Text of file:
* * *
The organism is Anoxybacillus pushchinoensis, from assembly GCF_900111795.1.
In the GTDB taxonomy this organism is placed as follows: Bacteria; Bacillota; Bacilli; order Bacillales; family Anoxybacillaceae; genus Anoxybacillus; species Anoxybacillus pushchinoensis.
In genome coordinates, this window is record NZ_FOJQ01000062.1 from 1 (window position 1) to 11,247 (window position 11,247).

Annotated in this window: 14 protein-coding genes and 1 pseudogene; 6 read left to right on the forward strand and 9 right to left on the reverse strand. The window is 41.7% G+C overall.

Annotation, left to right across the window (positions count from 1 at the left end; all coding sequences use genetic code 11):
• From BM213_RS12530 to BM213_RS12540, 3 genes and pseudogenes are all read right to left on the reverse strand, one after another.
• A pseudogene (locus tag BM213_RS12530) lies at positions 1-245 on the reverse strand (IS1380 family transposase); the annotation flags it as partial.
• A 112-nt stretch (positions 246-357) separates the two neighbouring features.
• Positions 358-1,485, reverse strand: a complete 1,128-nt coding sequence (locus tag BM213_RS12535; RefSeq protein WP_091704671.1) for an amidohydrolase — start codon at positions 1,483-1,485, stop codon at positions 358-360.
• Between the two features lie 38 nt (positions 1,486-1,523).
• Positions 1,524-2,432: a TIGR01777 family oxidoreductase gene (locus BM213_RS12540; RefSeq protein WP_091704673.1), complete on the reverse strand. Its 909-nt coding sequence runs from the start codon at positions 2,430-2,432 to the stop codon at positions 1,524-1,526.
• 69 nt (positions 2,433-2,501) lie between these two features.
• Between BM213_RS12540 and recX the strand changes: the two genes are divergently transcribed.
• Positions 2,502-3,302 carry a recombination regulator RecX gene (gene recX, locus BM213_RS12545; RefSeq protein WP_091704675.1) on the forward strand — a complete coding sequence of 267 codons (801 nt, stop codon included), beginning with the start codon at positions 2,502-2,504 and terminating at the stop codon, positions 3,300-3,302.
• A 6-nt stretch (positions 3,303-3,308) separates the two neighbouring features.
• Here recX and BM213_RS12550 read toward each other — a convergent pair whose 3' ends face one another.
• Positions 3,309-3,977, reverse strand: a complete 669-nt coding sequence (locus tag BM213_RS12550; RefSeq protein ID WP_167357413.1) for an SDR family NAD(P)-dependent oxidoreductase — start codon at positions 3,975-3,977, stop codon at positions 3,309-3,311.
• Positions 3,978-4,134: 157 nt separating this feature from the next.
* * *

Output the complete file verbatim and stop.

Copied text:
The organism is Anoxybacillus pushchinoensis, from assembly GCF_900111795.1.
In the GTDB taxonomy this organism is placed as follows: Bacteria; Bacillota; Bacilli; order Bacillales; family Anoxybacillaceae; genus Anoxybacillus; species Anoxybacillus pushchinoensis.
In genome coordinates, this window is record NZ_FOJQ01000062.1 from 1 (window position 1) to 11,247 (window position 11,247).

Annotated in this window: 14 protein-coding genes and 1 pseudogene; 6 read left to right on the forward strand and 9 right to left on the reverse strand. The window is 41.7% G+C overall.

Annotation, left to right across the window (positions count from 1 at the left end; all coding sequences use genetic code 11):
• From BM213_RS12530 to BM213_RS12540, 3 genes and pseudogenes are all read right to left on the reverse strand, one after another.
• A pseudogene (locus tag BM213_RS12530) lies at positions 1-245 on the reverse strand (IS1380 family transposase); the annotation flags it as partial.
• A 112-nt stretch (positions 246-357) separates the two neighbouring features.
• Positions 358-1,485, reverse strand: a complete 1,128-nt coding sequence (locus tag BM213_RS12535; RefSeq protein WP_091704671.1) for an amidohydrolase — start codon at positions 1,483-1,485, stop codon at positions 358-360.
• Between the two features lie 38 nt (positions 1,486-1,523).
• Positions 1,524-2,432: a TIGR01777 family oxidoreductase gene (locus BM213_RS12540; RefSeq protein WP_091704673.1), complete on the reverse strand. Its 909-nt coding sequence runs from the start codon at positions 2,430-2,432 to the stop codon at positions 1,524-1,526.
• 69 nt (positions 2,433-2,501) lie between these two features.
• Between BM213_RS12540 and recX the strand changes: the two genes are divergently transcribed.
• Positions 2,502-3,302 carry a recombination regulator RecX gene (gene recX, locus BM213_RS12545; RefSeq protein WP_091704675.1) on the forward strand — a complete coding sequence of 267 codons (801 nt, stop codon included), beginning with the start codon at positions 2,502-2,504 and terminating at the stop codon, positions 3,300-3,302.
• A 6-nt stretch (positions 3,303-3,308) separates the two neighbouring features.
• Here recX and BM213_RS12550 read toward each other — a convergent pair whose 3' ends face one another.
• Positions 3,309-3,977, reverse strand: a complete 669-nt coding sequence (locus tag BM213_RS12550; RefSeq protein ID WP_167357413.1) for an SDR family NAD(P)-dependent oxidoreductase — start codon at positions 3,975-3,977, stop codon at positions 3,309-3,311.
• Positions 3,978-4,134: 157 nt separating this feature from the next.